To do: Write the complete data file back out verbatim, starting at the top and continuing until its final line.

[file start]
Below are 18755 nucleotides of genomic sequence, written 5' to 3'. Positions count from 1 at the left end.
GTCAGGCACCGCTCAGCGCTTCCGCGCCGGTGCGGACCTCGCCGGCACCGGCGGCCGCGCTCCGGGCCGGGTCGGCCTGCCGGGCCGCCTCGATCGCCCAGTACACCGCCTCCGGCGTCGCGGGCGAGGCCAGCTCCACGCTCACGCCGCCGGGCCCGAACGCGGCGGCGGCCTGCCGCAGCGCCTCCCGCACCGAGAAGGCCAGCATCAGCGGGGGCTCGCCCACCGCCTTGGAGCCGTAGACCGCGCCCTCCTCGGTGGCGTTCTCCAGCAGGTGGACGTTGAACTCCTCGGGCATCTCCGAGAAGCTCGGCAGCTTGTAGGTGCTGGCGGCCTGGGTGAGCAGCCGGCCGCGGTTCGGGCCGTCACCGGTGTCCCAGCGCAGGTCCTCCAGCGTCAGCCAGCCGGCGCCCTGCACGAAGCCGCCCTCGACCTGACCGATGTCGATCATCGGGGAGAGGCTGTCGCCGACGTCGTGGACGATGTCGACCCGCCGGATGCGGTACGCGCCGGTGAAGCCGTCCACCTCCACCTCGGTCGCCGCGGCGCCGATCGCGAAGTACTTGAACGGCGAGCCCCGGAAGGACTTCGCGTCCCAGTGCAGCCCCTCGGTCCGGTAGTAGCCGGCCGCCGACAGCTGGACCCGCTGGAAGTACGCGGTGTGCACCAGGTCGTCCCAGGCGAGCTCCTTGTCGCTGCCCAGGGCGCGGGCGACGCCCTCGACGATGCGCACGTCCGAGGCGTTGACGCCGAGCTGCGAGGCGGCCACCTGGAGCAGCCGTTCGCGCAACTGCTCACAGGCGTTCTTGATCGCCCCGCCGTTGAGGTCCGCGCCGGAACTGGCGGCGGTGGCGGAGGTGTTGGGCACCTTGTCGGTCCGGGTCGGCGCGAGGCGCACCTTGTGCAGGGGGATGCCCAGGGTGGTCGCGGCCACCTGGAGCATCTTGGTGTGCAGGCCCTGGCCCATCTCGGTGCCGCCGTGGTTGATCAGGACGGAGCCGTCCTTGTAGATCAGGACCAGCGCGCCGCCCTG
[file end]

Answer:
Below are 18755 nucleotides of genomic sequence, written 5' to 3'. Positions count from 1 at the left end.
GTCAGGCACCGCTCAGCGCTTCCGCGCCGGTGCGGACCTCGCCGGCACCGGCGGCCGCGCTCCGGGCCGGGTCGGCCTGCCGGGCCGCCTCGATCGCCCAGTACACCGCCTCCGGCGTCGCGGGCGAGGCCAGCTCCACGCTCACGCCGCCGGGCCCGAACGCGGCGGCGGCCTGCCGCAGCGCCTCCCGCACCGAGAAGGCCAGCATCAGCGGGGGCTCGCCCACCGCCTTGGAGCCGTAGACCGCGCCCTCCTCGGTGGCGTTCTCCAGCAGGTGGACGTTGAACTCCTCGGGCATCTCCGAGAAGCTCGGCAGCTTGTAGGTGCTGGCGGCCTGGGTGAGCAGCCGGCCGCGGTTCGGGCCGTCACCGGTGTCCCAGCGCAGGTCCTCCAGCGTCAGCCAGCCGGCGCCCTGCACGAAGCCGCCCTCGACCTGACCGATGTCGATCATCGGGGAGAGGCTGTCGCCGACGTCGTGGACGATGTCGACCCGCCGGATGCGGTACGCGCCGGTGAAGCCGTCCACCTCCACCTCGGTCGCCGCGGCGCCGATCGCGAAGTACTTGAACGGCGAGCCCCGGAAGGACTTCGCGTCCCAGTGCAGCCCCTCGGTCCGGTAGTAGCCGGCCGCCGACAGCTGGACCCGCTGGAAGTACGCGGTGTGCACCAGGTCGTCCCAGGCGAGCTCCTTGTCGCTGCCCAGGGCGCGGGCGACGCCCTCGACGATGCGCACGTCCGAGGCGTTGACGCCGAGCTGCGAGGCGGCCACCTGGAGCAGCCGTTCGCGCAACTGCTCACAGGCGTTCTTGATCGCCCCGCCGTTGAGGTCCGCGCCGGAACTGGCGGCGGTGGCGGAGGTGTTGGGCACCTTGTCGGTCCGGGTCGGCGCGAGGCGCACCTTGTGCAGGGGGATGCCCAGGGTGGTCGCGGCCACCTGGAGCATCTTGGTGTGCAGGCCCTGGCCCATCTCGGTGCCGCCGTGGTTGATCAGGACGGAGCCGTCCTTGTAGATCAGGACCAGCGCGCCGCCCTG